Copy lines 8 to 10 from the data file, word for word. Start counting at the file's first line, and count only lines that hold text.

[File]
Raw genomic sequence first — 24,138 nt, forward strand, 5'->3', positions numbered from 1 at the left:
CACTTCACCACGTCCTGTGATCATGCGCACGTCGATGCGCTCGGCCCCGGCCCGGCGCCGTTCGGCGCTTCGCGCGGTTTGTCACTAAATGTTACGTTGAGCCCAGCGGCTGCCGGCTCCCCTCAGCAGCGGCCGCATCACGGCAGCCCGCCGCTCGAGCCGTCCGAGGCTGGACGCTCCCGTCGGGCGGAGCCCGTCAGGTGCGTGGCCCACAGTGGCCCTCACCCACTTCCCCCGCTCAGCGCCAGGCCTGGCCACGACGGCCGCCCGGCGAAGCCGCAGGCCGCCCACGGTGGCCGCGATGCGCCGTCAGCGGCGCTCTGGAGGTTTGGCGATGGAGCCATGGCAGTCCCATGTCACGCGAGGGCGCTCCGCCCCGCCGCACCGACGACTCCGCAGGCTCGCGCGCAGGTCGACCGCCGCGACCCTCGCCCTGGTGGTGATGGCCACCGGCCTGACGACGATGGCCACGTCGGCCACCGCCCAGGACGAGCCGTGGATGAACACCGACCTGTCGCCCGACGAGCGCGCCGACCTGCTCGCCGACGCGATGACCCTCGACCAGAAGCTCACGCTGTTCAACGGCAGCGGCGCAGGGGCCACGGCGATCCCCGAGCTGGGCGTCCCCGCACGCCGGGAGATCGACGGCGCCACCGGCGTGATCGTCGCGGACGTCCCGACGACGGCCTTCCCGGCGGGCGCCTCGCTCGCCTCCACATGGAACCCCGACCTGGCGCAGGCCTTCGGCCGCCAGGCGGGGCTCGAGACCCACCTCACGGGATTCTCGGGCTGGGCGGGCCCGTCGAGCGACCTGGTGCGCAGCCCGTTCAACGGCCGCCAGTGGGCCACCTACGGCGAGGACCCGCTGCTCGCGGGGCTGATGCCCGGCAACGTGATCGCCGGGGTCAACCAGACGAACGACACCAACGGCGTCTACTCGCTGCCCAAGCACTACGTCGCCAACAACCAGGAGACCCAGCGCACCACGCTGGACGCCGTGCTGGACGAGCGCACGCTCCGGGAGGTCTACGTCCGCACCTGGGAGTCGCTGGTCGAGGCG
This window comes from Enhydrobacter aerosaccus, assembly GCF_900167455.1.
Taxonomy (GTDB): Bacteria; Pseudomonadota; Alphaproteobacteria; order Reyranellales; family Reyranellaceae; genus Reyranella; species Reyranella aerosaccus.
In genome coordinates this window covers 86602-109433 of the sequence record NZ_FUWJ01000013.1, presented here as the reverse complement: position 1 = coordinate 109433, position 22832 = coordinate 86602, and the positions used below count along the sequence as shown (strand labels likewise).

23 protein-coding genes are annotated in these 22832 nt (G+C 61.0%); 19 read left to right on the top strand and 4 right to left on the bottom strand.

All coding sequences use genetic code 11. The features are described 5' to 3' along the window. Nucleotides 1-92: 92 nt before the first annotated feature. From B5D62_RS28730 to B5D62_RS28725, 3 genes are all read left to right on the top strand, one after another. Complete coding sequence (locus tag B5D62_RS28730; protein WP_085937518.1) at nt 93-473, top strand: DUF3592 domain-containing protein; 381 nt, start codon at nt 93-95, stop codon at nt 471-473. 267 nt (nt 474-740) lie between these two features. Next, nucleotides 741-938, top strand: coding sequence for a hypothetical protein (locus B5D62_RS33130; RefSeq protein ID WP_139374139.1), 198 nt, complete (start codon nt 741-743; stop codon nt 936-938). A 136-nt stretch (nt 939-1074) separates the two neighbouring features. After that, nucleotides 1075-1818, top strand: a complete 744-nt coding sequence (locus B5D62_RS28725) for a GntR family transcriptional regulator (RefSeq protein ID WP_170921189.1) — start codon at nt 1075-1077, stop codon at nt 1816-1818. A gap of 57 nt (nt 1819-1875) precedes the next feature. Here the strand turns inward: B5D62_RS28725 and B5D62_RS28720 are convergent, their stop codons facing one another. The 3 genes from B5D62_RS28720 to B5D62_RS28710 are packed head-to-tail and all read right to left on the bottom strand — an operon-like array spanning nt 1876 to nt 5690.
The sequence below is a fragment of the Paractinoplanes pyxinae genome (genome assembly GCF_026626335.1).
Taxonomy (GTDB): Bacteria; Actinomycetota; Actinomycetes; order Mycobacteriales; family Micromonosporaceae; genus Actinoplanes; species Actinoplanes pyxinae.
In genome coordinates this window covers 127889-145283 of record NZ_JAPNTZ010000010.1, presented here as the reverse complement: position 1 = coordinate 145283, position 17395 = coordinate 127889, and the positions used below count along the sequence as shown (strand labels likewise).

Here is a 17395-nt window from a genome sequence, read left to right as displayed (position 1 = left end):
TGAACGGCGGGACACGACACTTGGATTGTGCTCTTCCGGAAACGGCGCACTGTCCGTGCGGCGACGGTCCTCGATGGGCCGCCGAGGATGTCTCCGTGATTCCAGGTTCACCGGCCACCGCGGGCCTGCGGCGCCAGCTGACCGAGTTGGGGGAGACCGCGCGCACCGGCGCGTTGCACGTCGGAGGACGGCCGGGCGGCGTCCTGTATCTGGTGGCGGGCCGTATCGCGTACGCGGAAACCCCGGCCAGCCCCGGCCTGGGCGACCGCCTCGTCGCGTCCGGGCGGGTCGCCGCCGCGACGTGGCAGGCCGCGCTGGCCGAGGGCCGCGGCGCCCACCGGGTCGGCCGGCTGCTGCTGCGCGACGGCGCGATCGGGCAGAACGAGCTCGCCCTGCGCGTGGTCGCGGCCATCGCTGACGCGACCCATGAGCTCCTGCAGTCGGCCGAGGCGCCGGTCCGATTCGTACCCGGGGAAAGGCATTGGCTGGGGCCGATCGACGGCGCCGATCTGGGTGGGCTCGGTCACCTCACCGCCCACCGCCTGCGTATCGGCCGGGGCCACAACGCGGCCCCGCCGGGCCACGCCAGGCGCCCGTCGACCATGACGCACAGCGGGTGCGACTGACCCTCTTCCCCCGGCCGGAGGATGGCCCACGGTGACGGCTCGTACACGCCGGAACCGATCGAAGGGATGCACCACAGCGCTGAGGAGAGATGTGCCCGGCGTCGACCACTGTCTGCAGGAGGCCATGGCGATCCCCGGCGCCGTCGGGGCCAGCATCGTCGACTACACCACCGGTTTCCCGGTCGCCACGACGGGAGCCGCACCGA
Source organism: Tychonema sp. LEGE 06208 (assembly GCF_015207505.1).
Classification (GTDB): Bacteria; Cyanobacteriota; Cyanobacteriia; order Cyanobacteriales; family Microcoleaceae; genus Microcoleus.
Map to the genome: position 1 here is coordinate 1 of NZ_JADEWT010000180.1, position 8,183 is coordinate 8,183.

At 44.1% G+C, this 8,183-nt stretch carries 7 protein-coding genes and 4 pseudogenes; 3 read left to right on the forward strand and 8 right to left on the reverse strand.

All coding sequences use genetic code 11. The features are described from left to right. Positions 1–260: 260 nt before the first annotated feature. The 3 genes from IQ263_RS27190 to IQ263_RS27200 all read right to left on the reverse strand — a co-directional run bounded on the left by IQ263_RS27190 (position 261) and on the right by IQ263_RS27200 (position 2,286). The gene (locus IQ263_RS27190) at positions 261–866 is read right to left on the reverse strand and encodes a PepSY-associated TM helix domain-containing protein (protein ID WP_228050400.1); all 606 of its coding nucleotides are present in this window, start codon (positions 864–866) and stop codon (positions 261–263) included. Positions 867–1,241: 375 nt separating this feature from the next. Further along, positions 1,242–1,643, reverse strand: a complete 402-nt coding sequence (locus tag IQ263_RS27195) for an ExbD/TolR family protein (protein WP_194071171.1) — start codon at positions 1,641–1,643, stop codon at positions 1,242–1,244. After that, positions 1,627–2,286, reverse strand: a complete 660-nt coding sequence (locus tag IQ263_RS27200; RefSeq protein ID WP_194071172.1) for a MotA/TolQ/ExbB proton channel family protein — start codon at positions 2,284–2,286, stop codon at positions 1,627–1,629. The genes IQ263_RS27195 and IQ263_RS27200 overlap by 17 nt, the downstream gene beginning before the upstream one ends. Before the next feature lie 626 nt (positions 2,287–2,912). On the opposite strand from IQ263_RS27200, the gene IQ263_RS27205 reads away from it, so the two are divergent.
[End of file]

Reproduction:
The sequence below is a fragment of the Paractinoplanes pyxinae genome (genome assembly GCF_026626335.1).
Taxonomy (GTDB): Bacteria; Actinomycetota; Actinomycetes; order Mycobacteriales; family Micromonosporaceae; genus Actinoplanes; species Actinoplanes pyxinae.
In genome coordinates this window covers 127889-145283 of record NZ_JAPNTZ010000010.1, presented here as the reverse complement: position 1 = coordinate 145283, position 17395 = coordinate 127889, and the positions used below count along the sequence as shown (strand labels likewise).